“The fairest solution in terms of who pays is the current system where costs are split between generators and consumers, but the system needs to work quicker and more efficiently,” says Tom Beeley, renewable energy adviser at the CLA.

One solution being proposed by Ofgem is the full socialisation of costs, where a DNO will invest in infrastructure improvements ahead of demand and all the costs are picked up through consumer energy bills.

“We don’t support the full socialisation of grid improvement costs into consumer bills,” says Mr Beeley. “Generators should always pay a fair share of the cost.”

“The number one priority should be to make best use of existing grid capacity by freeing up the capacity on the network currently earmarked by speculative applications.

“We’ve got to address the queue management by DNOs. It’s got to the stage where it’s a big problem.

“The complexity of the application process is driving a lot of farm capacity into the hands of developers,” he says.

Dr Scurlock says that some of NFU farmer and grower members want to see full socialisation of reinforcement costs, including anticipatory reinforcement.

“Therefore, we’d like to see DNOs investing strategically in network reinforcement and recover these costs from consumer bills.”

For Mr Lloyd, finding a fair way to split the cost between developers is the preferred solution.

“We’d like to see a more transparent and collaborative approach, with DNOs acting as brokers for different developers, allowing costs to be shared.”

“Finding a more efficient way to discover the connection options available and their cost implications is probably the most pressing requirement though.” 

Louisa Coursey of RenewableUK, which represents the wind power sector, believes generators should always pay their fair share of the cost but says “no individual project should be faced with bearing the full reinforcement cost of a constrained network once it reaches its tipping point”.

Farmer challenges

Farmers face a unique set of challenges that the current energy system does not cater for because they:

  1. Cannot move to areas where the grid is not constrained to take advantage of cheaper connections and spare capacity
  2. Cannot spread risk across a portfolio of projects
  3. Are less likely to have significant finance available for the early stages of project development to pay what can be substantial grid costs upfront
  4. Are less likely to have expertise in grid connections
  5. In the case of community energy generation groups, use structures which mean that projects typically take longer to develop and may, therefore, find it difficult to respond as quickly as commercial developers when capacity becomes available.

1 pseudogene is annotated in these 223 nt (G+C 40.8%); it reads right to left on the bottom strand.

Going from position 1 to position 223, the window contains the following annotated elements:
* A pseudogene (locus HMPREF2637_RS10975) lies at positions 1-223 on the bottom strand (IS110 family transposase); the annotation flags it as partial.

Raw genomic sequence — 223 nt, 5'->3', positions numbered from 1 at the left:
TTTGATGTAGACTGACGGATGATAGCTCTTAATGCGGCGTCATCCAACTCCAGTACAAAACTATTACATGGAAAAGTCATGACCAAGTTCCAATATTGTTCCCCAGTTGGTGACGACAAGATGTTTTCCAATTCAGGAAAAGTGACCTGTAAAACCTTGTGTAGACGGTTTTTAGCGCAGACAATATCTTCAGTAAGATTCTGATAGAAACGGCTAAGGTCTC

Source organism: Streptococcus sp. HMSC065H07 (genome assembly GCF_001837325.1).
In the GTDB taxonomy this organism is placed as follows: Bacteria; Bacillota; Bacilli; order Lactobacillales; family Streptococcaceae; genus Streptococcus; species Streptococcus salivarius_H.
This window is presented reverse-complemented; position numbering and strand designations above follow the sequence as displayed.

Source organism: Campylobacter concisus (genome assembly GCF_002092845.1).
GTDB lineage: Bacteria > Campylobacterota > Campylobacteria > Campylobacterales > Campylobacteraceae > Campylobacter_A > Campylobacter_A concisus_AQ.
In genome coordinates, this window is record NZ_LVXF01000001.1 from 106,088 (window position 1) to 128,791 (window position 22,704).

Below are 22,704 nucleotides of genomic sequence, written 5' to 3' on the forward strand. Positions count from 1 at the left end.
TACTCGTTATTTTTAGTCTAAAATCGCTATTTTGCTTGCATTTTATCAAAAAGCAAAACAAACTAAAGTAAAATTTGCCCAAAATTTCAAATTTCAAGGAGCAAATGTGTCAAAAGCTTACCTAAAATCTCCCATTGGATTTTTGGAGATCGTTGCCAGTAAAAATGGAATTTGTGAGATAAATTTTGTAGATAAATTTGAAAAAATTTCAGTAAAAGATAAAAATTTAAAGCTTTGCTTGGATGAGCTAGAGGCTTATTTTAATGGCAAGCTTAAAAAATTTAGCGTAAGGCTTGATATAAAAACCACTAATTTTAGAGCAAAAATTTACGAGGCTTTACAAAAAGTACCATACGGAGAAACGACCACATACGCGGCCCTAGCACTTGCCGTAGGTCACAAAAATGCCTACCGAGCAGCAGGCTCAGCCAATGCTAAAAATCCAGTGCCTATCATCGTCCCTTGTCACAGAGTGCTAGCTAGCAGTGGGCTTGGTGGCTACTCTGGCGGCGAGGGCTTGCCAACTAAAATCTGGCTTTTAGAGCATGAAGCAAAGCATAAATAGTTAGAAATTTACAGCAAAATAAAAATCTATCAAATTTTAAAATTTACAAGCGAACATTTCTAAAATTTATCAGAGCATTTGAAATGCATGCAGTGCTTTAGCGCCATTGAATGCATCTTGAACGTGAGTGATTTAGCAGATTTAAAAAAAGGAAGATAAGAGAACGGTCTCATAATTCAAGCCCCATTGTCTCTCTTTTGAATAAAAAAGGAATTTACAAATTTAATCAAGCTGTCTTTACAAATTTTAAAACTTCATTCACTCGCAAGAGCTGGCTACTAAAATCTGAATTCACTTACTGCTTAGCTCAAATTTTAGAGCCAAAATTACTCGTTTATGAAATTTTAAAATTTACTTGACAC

Have your say

If you’ve had a problem getting a grid connection, share your views through the Farm Power Project’s short online survey or email william.frazer@rbi.co.uk. You can also get in touch by writing to William Frazer, Farmers Weekly, RBI, Quadrant House, The Quadrant, Sutton, Surrey SM2 5AS.

Sticking points

  1. Costs – Getting a grid connection is a postcode lottery, but the cost is increasingly prohibitive. Costs can range from £10,000-£5.7m
  2. Delays and  abandonment – Two- to six-year delays in getting a grid connection are increasingly common and many good schemes end up never being built
  3. Unmet potential – There are numerous reports of generation capacity being curtailed, often by half its potential in order to get a connection
  4. Queue management – Due to the competition for connections, capacity is getting clogged up by speculative applications with no guarantee the project will go ahead
  5. Alternative connections – The flexible connection offers (where the amount of power you can export to the grid is restricted at peak times), currently touted by DNOs in areas close to capacity, can dramatically affect project performance with no guarantee on when your connection will be curtailed and for how long.

Possible solutions

  1. Link grid reinforcement to planning for the transmission network to match areas of future energy load to supply from distributed generation
  2. Queue management – introduce assessment and design fees for grid connection applications, whereby an applicant pays in advance for the work required to provide a quote. This should reduce the volume of speculative applications clogging up the system, because the requesting a quote is free
  3. Queue management – DNOs could introduce time-limited connection offers. This should free-up capacity by removing non-viable projects from the queue
  4. Queue management – DNOs provide a sliding scale of quotes for varying capacity to save time in the application process and reduce volume of applications they need to process
  5. Stagger connection costs – allow generators to pay the cost of reinforcement in instalments over a set period rather than as lump sum up front
  6. Incentives for time-constrained alternative connections and energy storage that can help DNOs manage local networks. These could take the form of, for example, enhanced capital allowances and tax reliefs rather than grants or subsidies.

Endurance Wind Power and Lightsource Renewable Energy logos

The Farm Power project aims to bring about a step change in the uptake of sustainable farm-based energy across the UK.

Farm Power was founded by Forum for the Future, Farmers Weekly and Nottingham Trent University, and is guided by a steering committee made up of National Grid, United Utilities, NFU, Business in the Community, The Farm Energy Project, Lely, Thompson Farms, Lightsource Renewable Energy, Endurance Wind Power, and additionally funded by The Ashden Trust and the Esmeé Fairburn Foundation.

See the Farm Power project page